FantasyBaseball.com University Series
Contributed By: Matthew Baic
Leagues that have auction style drafts and allow protected players from the previous year will experience inflated prices on players available at the draft. Due to the fact that players are kept at a cheaper rate than what an auction may have yielded, that leaves more remaining budget for the free agents. If this can be digested, it will give an edge over the other owners who are referencing a downloaded cheatsheet from the internet or a magazine that was probably published before New Year’s Day. What those lists do not take into account is the spending power of the owners in the league. An owner should not expect to pay $X, but should be prepared to spend $X multiplied by some inflation value. This article will walk through how to calculate that value.
1.) How one comes up with their final dollar projections is up to the individual. Some use one, two, or several services to come up with an average, many others will reference the latest list from the internet as a guide, while still others generate their own estimates. Regardless, settle on values for each player as if an auction was to occur without keepers.
2.) If a list of protected players is available prior to the auction, then the work is done for this step. Just add up the salaries for all protected players. If the protected players are not announced until just prior to the auction, then evaluate the players before auction day, as there will not be adequate time to make your calculations and then adjust projected dollar figures. Evaluate all rosters from the previous year and choose the players signed as bargains for this year. If an owner has a plethora of potential keepers, more than the league limit, then there are a few things to consider. Does that owner have a penchant for having as big of a budget as possible during the auction? If so, anticipate he will choose the cheapest players. Is that owner regarded as a value drafter? Then approximate that he will keep the biggest value by percentage. In other words, if an owner needs to decide on player A bought at $10 last year who could garner $20 in the auction versus player B bought at $30 last year, but who is now valued at $40, the owner should decide on player A. Even though both are a $10 discount, player A is actually a 50% discount as opposed to a 25% discount for player B. One last thing to consider is if a player can help that owner stay competitive in a category such as saves or steals, then decide if he will keep one of those players, even if that player may not be a bargain. As seen above, there are many things to weigh to complete this step. Once all decisions are final, add the total salaries the league will protect.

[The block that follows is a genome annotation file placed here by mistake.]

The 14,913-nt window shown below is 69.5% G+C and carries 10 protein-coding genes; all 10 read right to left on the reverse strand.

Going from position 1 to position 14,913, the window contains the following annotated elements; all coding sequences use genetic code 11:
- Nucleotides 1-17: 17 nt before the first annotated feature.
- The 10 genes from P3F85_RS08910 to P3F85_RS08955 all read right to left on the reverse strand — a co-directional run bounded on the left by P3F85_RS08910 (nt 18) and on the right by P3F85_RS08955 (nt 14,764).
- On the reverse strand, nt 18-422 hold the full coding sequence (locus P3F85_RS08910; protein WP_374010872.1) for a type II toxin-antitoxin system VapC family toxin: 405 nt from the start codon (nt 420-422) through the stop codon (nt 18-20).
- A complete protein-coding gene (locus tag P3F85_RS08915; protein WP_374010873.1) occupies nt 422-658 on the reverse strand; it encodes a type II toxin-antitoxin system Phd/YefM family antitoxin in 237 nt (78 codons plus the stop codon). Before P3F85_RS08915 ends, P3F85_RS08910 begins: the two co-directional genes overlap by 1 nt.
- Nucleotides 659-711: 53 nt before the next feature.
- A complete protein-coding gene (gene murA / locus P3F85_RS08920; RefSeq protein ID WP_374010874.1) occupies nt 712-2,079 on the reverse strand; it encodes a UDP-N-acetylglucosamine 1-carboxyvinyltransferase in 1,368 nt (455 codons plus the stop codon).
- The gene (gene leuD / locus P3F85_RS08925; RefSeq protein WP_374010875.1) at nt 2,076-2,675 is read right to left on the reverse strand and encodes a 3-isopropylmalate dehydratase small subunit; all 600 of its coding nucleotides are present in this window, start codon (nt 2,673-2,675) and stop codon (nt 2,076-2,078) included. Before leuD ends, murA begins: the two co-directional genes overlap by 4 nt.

3.) The expected inflation for the auction can now be computed. What will be determined here is how much buying power remains in relation to the value of the free agents. Here is the formula.
Inflation = Amount remaining to be spent / (Budget for all teams – true value of players protected)
I’ll use my home league in 2004 as an example.
• It consists of 12 teams with a $260 salary cap, or a total of a $3120 budget for the entire league.
• Each owner is able to protect up to 10 players from the previous year.
• Last year, 100 players were protected at a combined salary of $1003, leaving $2117 (3120 – 1003) to be spent on 176 players.
• Using the dollar projections I decided on in step 1, I calculated the "true values" of all protected players as $1477, which is what their estimated auction price would have been during a draft. That yielded $1643 (budget for all teams = 3120 – 1477) of
true value for the available free-agents against the remaining league budget of $2117. After dividing 2117/1643, a value of 1.29 is calculated, or a 29% inflation..
4.) Now that a figure has been settled, the projections from step one should be reappraised. Take the inflation rate and multiply by the original projected values, and the new, inflation-adjusted values will be ready for the free-agent players. This may persuade you to protect players that were not values before inflation was figured, especially at a 29% rate.
The owner that builds inflation into their projections can confidently bid on players without fretting the wild fluctuations of an auction draft with keepers. If outbid for the league MVP, Cy Young award winner, or the hometown sweetheart, don’t fret because the owner who won that bid may have just killed his budget. Owners love to overpay for the “must-get” guys, but in effect have just weakened their spending power for the rest of the auction. Employ patience by sticking to your pre-auction inflation values and this technique will help insure a better auction.
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